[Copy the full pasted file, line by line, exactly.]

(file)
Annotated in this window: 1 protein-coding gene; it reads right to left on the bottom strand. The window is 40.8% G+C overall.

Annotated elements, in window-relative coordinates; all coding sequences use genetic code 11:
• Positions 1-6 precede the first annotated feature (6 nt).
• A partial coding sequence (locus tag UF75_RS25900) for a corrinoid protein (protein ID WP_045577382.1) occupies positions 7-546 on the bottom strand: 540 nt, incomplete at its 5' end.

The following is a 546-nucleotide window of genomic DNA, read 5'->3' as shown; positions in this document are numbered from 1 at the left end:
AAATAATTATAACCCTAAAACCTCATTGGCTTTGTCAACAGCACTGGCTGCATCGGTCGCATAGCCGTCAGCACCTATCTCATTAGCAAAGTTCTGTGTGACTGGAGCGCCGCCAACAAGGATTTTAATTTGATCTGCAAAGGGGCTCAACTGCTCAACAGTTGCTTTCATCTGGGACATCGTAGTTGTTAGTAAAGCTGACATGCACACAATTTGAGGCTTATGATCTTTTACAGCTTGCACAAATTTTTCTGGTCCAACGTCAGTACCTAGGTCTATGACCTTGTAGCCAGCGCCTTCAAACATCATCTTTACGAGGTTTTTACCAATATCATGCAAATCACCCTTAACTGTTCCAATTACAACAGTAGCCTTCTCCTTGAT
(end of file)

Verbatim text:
Annotated in this window: 1 protein-coding gene; it reads right to left on the bottom strand. The window is 40.8% G+C overall.

Annotated elements, in window-relative coordinates; all coding sequences use genetic code 11:
• Positions 1-6 precede the first annotated feature (6 nt).
• A partial coding sequence (locus tag UF75_RS25900) for a corrinoid protein (protein ID WP_045577382.1) occupies positions 7-546 on the bottom strand: 540 nt, incomplete at its 5' end.

The following is a 546-nucleotide window of genomic DNA, read 5'->3' as shown; positions in this document are numbered from 1 at the left end:
AAATAATTATAACCCTAAAACCTCATTGGCTTTGTCAACAGCACTGGCTGCATCGGTCGCATAGCCGTCAGCACCTATCTCATTAGCAAAGTTCTGTGTGACTGGAGCGCCGCCAACAAGGATTTTAATTTGATCTGCAAAGGGGCTCAACTGCTCAACAGTTGCTTTCATCTGGGACATCGTAGTTGTTAGTAAAGCTGACATGCACACAATTTGAGGCTTATGATCTTTTACAGCTTGCACAAATTTTTCTGGTCCAACGTCAGTACCTAGGTCTATGACCTTGTAGCCAGCGCCTTCAAACATCATCTTTACGAGGTTTTTACCAATATCATGCAAATCACCCTTAACTGTTCCAATTACAACAGTAGCCTTCTCCTTGAT